Everyone is familiar with the way people rationalize eating things they know they’re going to regret by telling themselves half cookies don’t have calories or holidays are for overeating. Knitters are familiar with a variation of this kind of logic when they visit yarn stores in other cities and add to their SABLE (stash acquisition beyond life expectancy) situation with yarn purchases because yarn from a new city somehow doesn’t… count… or… something… Anyway, that was how I came home Minneapolis’ Steven Be yarn store with four skeins of merino fingering weight yarn from Dragonfly Fibers, which turned out to be local to me back home in Baltimore. When you visit a pretty yarn store in a city halfway across the country, buying a sweater quantity is just de rigueur, right? And the yarn is still exotic, even if it was produced 45 minutes away from home, assuming light traffic, right? Especially since Washington Beltway traffic is rarely light.
While my longterm plan is to use up a lot of my Wollmeise stash before I die, I feel obligated to use new yarn purchases a lot more immediately. This yarn hung around for over a year while I tried to figure out what to do with it, and a Ravelry knit-along (KAL) with a deadline of winter solstice, 21 December, motivated me to figure it out. One of my goals for machine knitting in 2019 has been to learn to use short-rows for aesthetic effect, which I’ve done some, but have been needing more experience with to internalize the technique and its geometry. My machine knitting mentor Rachel directed me to Jane Harrison’s machine knitting adaptation of the famous Lizard Ridge pattern on her Needles of Steel blog, so I swatched it in the Dragonfly yarn with delineating colors from my Wollmeise stash. I liked the way it looked, so I did a little math and started the back of my sweater.
The first thing I noticed was that even though I had a multiple of 8 plus 3 stitches, as the pattern told me to have, I couldn’t get the numbers to work out at the end of the repeats as they did in the pattern and in my swatch. I never figured that out. The second thing I noticed was that it didn’t matter, which is why I didn’t go to the trouble of figuring it out. The combination of Lizard Ridge short rows and my yarn produced organic, painterly clusters of color and line that turned inaccuracy and inexactness into design features. It was thrilling to see how the vivid blues and purples looked like peacock feathers against the greens, yellows, and oranges drawing curvy lines around the almond-shaped motifs, and mechanical precision in the alignment of the ridges was not an aesthetic asset. That was liberating. In fact, the side that faced me while the work was in progress, the purl side, looked like a French Impressionist painting, maybe Van Gogh’s Starry Night, and it was so pretty that I decided that I was going to have to make the garment reversible.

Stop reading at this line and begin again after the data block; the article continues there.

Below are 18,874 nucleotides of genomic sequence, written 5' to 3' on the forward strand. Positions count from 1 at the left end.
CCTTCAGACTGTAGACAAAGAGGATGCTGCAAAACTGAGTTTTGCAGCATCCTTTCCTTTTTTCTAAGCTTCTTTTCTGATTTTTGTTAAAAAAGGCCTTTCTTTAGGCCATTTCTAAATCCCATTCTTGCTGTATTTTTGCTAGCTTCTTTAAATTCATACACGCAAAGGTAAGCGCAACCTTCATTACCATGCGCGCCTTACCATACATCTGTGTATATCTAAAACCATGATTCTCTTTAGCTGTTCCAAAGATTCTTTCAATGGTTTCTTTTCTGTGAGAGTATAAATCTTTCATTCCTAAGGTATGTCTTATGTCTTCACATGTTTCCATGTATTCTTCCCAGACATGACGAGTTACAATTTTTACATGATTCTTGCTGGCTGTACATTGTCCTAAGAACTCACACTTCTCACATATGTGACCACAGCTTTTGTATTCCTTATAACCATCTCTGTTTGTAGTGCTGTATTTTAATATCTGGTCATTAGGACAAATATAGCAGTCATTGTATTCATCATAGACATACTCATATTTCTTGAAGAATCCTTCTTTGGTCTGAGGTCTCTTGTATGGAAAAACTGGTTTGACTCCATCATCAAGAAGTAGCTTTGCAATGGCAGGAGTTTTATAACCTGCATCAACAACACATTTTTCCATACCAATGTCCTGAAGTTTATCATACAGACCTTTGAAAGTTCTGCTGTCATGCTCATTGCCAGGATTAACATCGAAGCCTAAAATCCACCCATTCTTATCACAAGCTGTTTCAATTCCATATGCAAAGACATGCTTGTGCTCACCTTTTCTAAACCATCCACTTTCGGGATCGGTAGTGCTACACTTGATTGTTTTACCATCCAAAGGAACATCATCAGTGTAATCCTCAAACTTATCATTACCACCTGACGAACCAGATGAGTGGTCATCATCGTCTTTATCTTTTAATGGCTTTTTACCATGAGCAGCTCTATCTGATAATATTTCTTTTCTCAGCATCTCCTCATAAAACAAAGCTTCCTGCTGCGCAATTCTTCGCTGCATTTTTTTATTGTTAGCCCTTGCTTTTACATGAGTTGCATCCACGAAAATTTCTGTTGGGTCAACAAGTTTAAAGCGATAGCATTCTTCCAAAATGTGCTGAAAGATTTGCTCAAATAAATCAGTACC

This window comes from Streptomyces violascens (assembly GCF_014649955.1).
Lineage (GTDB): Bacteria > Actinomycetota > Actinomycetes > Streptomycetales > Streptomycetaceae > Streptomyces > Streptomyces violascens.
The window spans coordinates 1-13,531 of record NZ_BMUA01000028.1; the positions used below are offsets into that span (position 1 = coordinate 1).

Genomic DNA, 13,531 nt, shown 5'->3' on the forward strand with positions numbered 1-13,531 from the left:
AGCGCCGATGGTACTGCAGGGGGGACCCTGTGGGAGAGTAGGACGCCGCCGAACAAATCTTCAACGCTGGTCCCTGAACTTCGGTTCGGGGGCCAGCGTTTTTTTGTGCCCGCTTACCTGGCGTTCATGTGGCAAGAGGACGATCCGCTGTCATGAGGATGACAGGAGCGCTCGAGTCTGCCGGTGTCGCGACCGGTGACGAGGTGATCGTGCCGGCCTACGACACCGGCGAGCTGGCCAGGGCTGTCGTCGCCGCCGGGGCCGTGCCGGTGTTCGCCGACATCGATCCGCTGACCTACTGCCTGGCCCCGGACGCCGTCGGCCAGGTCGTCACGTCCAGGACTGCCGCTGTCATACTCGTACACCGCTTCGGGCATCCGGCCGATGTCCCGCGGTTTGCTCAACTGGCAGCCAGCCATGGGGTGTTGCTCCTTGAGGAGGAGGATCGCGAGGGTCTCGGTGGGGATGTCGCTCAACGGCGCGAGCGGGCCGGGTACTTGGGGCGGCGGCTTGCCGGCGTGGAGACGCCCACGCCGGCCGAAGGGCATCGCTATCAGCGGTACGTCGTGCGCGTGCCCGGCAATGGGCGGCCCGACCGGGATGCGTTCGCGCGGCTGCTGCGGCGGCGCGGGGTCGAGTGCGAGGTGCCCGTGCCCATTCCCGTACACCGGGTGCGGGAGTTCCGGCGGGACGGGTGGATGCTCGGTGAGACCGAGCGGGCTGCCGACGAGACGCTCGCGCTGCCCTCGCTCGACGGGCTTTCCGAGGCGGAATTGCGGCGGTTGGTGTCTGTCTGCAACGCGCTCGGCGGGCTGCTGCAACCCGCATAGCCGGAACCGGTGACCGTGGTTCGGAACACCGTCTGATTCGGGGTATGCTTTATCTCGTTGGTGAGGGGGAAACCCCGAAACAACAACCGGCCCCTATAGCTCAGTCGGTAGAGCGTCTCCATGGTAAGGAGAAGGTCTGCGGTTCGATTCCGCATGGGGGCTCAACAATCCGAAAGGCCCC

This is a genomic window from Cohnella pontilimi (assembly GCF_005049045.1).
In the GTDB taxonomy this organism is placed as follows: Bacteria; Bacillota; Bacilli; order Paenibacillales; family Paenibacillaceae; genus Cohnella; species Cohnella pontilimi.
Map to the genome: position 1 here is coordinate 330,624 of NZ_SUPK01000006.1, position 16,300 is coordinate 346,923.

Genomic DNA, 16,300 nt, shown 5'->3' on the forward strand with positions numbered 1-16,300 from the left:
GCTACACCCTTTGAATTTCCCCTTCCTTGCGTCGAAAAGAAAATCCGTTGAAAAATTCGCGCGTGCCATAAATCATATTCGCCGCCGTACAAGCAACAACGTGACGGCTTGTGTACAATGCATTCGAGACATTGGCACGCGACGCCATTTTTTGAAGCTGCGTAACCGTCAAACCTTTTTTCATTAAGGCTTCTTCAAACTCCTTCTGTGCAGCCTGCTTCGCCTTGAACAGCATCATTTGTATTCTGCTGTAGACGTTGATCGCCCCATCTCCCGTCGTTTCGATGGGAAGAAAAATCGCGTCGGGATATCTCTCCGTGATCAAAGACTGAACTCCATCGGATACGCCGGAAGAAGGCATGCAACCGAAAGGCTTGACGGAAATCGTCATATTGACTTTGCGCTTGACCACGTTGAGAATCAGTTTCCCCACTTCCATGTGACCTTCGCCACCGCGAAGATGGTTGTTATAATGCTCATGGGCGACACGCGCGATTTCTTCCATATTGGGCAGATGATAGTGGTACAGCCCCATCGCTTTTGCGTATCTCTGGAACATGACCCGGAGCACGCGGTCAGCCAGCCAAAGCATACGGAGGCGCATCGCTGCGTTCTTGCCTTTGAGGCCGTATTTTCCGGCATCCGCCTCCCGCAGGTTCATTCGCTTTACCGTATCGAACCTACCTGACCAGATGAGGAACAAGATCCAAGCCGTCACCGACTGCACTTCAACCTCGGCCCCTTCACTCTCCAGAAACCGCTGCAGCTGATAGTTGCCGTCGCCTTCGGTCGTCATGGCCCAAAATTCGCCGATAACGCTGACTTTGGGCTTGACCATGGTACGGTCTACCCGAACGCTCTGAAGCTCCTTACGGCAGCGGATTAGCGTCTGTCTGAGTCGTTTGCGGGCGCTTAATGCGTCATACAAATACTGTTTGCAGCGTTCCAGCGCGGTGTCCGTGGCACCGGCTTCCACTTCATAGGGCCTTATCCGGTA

On the other hand, knitting short rows on every single one of 171 needles was a laborious and delicate process and took a lot longer than machine knitting usually takes. Getting the tension right so that the stitches stayed on the needles when I did the short rows was a very delicate balancing act. I did a lot of experimenting with ways to arrange my weights. I spent a lot of time repairing stitches. Even the three rows of plain knitting between the offsets was fraught, because the Dragonfly yarn was a single loosely-spun ply that tended to break when the carriage knitted the left-most stitch, apparently because that stitch was under more stress than any of the others. Tying off the ends of the broken stitch, at most a quarter of an inch on each end, was another time-suck. The preventive measure I didn’t know about would have been to have pulled out that needle into hold and hand-manipulated the plain-knitted stitch into existence, which would have required putting the rest of the needles, which were all in hold after their short-rowing, into upper working position. But if I have learned anything from this project, and I have learned a lot, it’s exactly where upper working position is. I hand-manipulated the short-rowed stitches of the striping when I got to the shoulder-shaping of the front, for which the design dictated color changes every other row, leaving the first few stitches after a color change inadequately tensioned. I spent lots more time in stitch repair on that back piece, but it taught me what I was up against. When I got to the front, I hand-manipulated a lot of stitches in the shoulder and neck shaping, which was time-consuming, but repairing the stitches is more time-consuming.
A couple of days into knitting the first piece of this sweater, I began to realize I was in the time crunch I described in my previous post, Product Knitter Hell, so I began carving out more machine-knitting time out of my fairly structured day to work on it. My usual hour and a half of daily machine knitting turned into three or four, and it still took a week to complete that first piece. Finally I could take the piece off the machine, and I confronted a nasty shock: the short-rowed fabric had contracted into a texture of peaks and valleys that made the piece about the size of a small cushion cover rather than the generously-sized dropped shoulder pullover my swatch had fooled me into thinking I was making. I soaked it thoroughly and stretched it out on blocking tiles fastened severely with blocking combs, then steamed it to flatten any residual insubordination. Well, it wasn’t going to be generously oversized, but theoretically it would be wearable. It did look as if it was going to be short, so I decided that when it was time to finish the garment, I would try to add some weight to the bottom edge with a loopy i-cord edge in hopes that it would pull it lengthwise.